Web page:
As an elected Republican in Lancaster County, I spent a lot of my time thinking about regulatory reform. I work hard to strip back burdensome government regulation and restrictive zoning, allowing the market to respond to the needs of buyers and developers while still providing accountability and oversight to keep people safe. As it turns out, not only is getting rid of restrictive zoning a bipartisan solution to the housing crisis, it can also strengthen political engagement and keep Republican voters loyal to the party.
Citylab reports on a study by Stanford University political scientists Andrew Hall and Jesse Yoder which finds that “homeownership is a significant factor in political participation, both national and local.” More specifically, after analyzing detailed local and national election data for more than 18 million voters in Ohio and North Carolina, the researchers found that “owning a home causes a striking 35 percent increase in turnout in local primaries.” The effect of homeowning on voter behavior is even pronounced when tied to specific policy issues: for example, “zoning issues have the largest effect, increasing turnout by roughly 75 percent.” In addition to zoning, aggregation issues also drive civic engagement: Citylab explains: “these are votes on whether the community should negotiate rates for public utilities, like electricity, collectively.” And of course, “homeowners are also more likely to turn out for measures that are related to public safety, schools, kids, and seniors.”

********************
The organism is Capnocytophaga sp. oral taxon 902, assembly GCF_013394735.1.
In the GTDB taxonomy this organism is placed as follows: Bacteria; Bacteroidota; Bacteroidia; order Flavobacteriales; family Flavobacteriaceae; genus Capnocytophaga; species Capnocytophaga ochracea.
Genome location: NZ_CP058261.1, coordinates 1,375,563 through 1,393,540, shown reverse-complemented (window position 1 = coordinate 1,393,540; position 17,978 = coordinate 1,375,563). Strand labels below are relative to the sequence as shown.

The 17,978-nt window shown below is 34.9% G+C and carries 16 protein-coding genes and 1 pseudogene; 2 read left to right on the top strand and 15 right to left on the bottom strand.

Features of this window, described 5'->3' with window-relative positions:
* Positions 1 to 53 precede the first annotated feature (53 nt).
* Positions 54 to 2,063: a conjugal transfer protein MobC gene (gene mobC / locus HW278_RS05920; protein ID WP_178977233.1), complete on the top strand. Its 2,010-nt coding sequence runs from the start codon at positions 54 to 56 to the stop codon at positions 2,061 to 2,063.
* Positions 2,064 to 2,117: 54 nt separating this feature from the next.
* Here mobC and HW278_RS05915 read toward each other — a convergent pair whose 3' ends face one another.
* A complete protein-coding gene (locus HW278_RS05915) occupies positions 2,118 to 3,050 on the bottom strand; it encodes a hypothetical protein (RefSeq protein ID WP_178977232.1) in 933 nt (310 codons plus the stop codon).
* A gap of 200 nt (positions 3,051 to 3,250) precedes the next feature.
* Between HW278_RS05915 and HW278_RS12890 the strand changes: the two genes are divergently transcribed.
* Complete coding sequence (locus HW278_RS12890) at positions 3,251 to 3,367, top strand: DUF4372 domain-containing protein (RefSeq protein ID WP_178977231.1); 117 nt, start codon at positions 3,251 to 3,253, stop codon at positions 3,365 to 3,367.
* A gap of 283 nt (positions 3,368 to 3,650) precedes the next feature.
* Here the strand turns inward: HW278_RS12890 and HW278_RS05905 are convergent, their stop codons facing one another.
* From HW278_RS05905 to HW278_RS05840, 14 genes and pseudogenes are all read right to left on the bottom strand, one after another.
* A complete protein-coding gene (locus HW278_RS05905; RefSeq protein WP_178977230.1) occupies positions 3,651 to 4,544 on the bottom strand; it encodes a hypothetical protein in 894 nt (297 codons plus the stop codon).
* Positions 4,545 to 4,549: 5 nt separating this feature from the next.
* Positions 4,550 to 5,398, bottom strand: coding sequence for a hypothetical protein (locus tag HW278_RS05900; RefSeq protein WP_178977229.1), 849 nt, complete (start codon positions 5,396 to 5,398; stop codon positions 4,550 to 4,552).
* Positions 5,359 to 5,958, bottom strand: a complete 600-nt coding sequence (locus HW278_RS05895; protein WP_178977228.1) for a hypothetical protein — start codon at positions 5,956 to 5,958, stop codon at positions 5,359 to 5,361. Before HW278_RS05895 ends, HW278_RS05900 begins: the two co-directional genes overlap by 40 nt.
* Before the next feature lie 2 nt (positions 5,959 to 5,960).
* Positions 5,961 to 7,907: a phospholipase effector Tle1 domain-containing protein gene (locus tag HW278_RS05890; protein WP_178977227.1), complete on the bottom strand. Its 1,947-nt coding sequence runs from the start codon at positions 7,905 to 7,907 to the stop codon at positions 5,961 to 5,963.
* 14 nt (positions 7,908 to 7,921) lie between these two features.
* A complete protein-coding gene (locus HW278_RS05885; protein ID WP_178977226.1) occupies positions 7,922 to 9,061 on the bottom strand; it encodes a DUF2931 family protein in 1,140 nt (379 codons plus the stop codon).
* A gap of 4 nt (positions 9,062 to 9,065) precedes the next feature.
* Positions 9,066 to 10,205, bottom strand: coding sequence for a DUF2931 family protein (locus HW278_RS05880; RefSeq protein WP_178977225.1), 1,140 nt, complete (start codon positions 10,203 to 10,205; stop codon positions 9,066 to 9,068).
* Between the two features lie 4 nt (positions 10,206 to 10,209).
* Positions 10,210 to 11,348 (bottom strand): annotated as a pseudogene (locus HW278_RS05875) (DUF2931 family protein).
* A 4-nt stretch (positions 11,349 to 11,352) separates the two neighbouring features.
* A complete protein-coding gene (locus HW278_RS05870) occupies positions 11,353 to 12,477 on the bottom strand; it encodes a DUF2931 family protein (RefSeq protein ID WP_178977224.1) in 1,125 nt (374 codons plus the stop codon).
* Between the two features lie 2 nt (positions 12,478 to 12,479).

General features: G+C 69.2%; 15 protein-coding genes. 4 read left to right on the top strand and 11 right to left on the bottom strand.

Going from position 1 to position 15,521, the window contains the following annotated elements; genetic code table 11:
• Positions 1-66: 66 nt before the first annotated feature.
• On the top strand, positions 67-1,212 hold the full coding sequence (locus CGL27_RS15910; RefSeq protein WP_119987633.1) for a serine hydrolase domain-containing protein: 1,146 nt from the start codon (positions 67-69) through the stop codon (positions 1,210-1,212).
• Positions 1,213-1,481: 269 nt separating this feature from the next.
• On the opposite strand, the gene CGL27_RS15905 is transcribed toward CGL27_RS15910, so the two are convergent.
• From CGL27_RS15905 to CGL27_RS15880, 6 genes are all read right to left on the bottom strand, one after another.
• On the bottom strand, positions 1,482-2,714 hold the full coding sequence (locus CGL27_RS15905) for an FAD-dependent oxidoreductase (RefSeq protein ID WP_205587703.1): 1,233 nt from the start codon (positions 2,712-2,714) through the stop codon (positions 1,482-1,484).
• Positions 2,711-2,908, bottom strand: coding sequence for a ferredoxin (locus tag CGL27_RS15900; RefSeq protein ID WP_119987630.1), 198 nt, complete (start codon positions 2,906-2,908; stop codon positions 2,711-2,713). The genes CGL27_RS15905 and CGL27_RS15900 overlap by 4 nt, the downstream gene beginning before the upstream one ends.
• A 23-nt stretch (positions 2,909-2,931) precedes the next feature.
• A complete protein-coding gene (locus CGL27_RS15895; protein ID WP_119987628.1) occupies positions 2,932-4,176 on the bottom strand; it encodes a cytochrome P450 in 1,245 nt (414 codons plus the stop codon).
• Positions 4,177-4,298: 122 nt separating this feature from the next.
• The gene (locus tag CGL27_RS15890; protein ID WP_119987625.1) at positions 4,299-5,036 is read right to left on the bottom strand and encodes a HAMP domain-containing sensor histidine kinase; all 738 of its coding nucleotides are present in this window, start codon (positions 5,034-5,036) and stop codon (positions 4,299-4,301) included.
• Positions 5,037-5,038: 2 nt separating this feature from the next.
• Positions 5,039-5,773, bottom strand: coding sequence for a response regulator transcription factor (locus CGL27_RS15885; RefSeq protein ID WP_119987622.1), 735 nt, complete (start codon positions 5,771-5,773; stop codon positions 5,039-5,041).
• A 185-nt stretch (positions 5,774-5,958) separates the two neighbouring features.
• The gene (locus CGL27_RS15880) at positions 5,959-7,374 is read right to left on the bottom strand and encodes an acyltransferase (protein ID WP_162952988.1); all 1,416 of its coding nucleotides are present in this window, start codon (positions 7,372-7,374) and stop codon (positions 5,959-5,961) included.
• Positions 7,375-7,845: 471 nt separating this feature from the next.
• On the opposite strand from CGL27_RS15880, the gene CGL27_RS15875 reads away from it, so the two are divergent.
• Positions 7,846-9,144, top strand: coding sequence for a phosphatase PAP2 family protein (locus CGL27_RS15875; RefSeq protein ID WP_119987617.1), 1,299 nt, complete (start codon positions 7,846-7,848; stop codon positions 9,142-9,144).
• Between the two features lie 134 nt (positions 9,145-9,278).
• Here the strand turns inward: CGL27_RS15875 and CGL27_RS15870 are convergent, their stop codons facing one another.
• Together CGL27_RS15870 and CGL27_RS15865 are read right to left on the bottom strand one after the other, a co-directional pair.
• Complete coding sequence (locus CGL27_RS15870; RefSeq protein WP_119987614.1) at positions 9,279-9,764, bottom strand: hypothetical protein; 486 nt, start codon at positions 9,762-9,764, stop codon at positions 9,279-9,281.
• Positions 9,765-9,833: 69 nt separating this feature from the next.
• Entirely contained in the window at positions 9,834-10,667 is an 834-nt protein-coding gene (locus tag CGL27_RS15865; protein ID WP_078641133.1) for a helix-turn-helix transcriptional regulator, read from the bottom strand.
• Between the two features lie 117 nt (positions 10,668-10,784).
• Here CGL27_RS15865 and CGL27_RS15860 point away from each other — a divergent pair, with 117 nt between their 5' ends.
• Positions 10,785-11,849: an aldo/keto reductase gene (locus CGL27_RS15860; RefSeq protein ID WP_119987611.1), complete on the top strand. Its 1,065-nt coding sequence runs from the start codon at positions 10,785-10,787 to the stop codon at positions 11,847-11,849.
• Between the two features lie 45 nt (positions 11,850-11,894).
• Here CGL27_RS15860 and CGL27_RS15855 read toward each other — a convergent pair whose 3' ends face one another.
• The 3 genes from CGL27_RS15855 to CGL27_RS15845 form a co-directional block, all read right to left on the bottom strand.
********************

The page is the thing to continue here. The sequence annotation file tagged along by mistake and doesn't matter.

Unfortunately, the political stances that homeowners take are often a leading cause of the affordable housing crisis. Yet another study found that homeowning voters in the Boston area “overwhelmingly (and to a much greater degree than the general public) oppose new housing construction.” And it is noted that “these participatory inequalities have important policy implications and may be contributing to rising housing costs.” In other words, while it is praiseworthy that homeowners are civically informed and active, it is concerning that the restrictive zoning they often seek to implement creates artificial barriers on the market and drives up the cost of housing.
Restrictive zoning doesn’t just lead to housing inequality: it also turns red-voting regions blue. A study published in the journal Political Geography has found that places with restrictive land-use regulation tend to become more Democratic. A CityLab article explains that “the study, by political scientist Jason Sorens of Dartmouth College, finds that land-use restrictions gradually tilt places leftward—not just by attracting more highly-educated Democrats, but even more so by repelling non-college-educated workers who have become more Republican over time.”
I think the research is clear. If we want strong civic engagement in our local elections, we need to make home ownership a possibility for more people. And if we want to retain the Republican vote, we need to retain the Republican voter by removing unnecessary zoning regulations and allowing developers to build more affordable housing.
(To read more about affordable housing in Lancaster County, click here.)